This rickshaw is the only source of income she has to feed her children. She has 3 children. 2 girls and a younger son. She told that every other rickshaw puller with whom she stands at pick up points look at her in sexually absurd ways. Gets warned pointlessly by many of them not to drive her rickshaw, as she is a woman and a competition as well. She feels very insecure for her 2 daughters that who will look after them if something happens to her tomorrow.

But she will again drive her rickshaw tomorrow morning killing stereotypes. Leaving behind all those fears and insecurities for the sake of her children and their future. She has been yelled at, insulted, belittled and threatened with physical violence. She has heard several comments like “your husband lets you do this? I would never let my wife/daughter do this job.”

All my way down to my place and she been driving, she kept sharing her pain and situations as if she has got someone to listen to her after a long time.

After listening to all she shared, the question stands, ” Does gender equality loses all its meaning for her?” She is a rickshaw driver, working in lower income labour groups. Doesn’t she deserve respect in society? Respect from each and every person who comes to her rickshaw? Respect from every rickshaw drivers who belong to the same class of work.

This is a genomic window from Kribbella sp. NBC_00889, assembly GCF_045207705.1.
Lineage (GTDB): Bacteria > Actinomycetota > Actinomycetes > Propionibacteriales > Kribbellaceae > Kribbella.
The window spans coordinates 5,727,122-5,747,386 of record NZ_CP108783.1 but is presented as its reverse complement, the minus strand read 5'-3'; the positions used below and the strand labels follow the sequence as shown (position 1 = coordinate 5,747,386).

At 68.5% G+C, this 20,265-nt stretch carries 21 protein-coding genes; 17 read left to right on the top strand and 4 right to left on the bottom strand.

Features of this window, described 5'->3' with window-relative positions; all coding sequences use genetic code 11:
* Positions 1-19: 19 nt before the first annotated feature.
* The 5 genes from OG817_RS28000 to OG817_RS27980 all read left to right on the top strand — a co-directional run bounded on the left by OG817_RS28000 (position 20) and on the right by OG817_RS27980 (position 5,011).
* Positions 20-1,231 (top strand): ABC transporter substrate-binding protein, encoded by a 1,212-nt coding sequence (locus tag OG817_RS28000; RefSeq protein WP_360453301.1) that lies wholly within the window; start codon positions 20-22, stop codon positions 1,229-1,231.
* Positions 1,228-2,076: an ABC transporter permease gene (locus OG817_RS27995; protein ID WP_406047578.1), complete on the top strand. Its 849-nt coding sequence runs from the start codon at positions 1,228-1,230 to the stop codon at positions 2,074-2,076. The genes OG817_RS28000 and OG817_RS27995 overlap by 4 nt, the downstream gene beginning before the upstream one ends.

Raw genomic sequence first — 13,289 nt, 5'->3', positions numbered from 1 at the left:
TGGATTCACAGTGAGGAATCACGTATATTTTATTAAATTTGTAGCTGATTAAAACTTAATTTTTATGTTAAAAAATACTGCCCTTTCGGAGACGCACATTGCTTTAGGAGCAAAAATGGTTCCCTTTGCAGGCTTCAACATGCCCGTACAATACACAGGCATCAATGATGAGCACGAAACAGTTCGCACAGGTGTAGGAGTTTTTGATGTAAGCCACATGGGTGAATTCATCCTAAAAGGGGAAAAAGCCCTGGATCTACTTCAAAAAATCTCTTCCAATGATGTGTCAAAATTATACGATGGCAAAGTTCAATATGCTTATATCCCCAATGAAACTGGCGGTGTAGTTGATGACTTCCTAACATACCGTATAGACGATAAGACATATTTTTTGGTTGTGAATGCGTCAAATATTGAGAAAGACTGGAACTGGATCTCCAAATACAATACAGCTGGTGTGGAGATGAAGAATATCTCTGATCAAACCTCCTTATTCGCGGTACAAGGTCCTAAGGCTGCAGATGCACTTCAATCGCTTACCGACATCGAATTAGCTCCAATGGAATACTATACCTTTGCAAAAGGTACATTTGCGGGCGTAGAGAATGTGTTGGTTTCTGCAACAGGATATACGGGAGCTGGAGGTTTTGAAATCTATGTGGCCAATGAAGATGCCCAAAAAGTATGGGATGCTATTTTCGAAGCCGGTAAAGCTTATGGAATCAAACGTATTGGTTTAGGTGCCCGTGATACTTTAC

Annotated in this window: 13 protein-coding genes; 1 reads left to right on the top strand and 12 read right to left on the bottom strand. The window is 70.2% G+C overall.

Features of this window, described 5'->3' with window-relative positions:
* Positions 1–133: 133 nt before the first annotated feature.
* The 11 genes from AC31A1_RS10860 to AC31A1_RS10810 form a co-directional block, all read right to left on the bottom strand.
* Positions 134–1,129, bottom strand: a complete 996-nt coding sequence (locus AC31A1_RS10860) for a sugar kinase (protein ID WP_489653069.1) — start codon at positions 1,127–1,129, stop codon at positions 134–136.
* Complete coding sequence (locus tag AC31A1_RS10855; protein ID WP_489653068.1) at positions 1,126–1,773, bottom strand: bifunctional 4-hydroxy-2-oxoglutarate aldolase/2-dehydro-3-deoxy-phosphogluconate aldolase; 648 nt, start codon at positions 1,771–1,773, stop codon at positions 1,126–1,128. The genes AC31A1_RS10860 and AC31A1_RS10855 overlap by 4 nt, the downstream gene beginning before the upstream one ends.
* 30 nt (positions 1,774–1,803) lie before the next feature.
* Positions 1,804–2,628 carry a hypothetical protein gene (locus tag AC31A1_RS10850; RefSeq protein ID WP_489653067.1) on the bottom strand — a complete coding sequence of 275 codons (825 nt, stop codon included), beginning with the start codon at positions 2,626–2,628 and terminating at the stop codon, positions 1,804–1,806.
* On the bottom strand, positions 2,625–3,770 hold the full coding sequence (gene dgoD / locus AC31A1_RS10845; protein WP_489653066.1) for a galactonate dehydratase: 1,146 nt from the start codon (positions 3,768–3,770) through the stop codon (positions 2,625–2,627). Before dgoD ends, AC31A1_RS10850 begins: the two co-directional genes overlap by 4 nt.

Ideally, she should have been treated by the other rickshaw drivers equal to them. There are no reservations or quotas for them a such. Why do they then suppress her to carry out her job or task while being called a woman?

“You don’t have to be a man to work in the outdoors.”

Irrespective of whether a woman works in a corporate office or she is a hawker or a rickshaw driver, she must be treated equally and respectfully by every man as well as a woman.

Just think once about that woman rickshaw driver I met. The courage she has in herself. The sense of responsibility she holds towards her children. And the strength to fight against all odds. “Doesn’t she deserve respect and thus equality? Standing as equally as you or any woman working into corporates or every man who thinks of his gender’s dominance over anything in this world?”

Surprise, suspicion, and doubt come into people’s mind after they notice a woman working in lower income groups. That woman is looked upon with suspicion. The suspicion which can serve the manly body needs of a few f**king jackals ogling at her.

Despite the artificial pretence that sexism is somehow an outworn concept, gender bias is still highly prevalent, and noticeable, in these low-income work areas. This gender equality is not present at all levels or is omnipresent as we think it is.

That lady I met mustn’t have planned her life this way that she would be driving rickshaws and shrieking out loud to fare her passengers. But at least the situations she is into and many other women like her, the people and the world must understand. People must let them live without futile intricacies and pressures.

We should encourage respect and gender equality for working women professionals as well as the women working in difficult situations and hostilities to run their livelihood. Listen to them and help them in whatever possible way you can help. They are here to work. They are here to taste success and happiness.

Read other such topics arising from my deep thoughts by clicking here.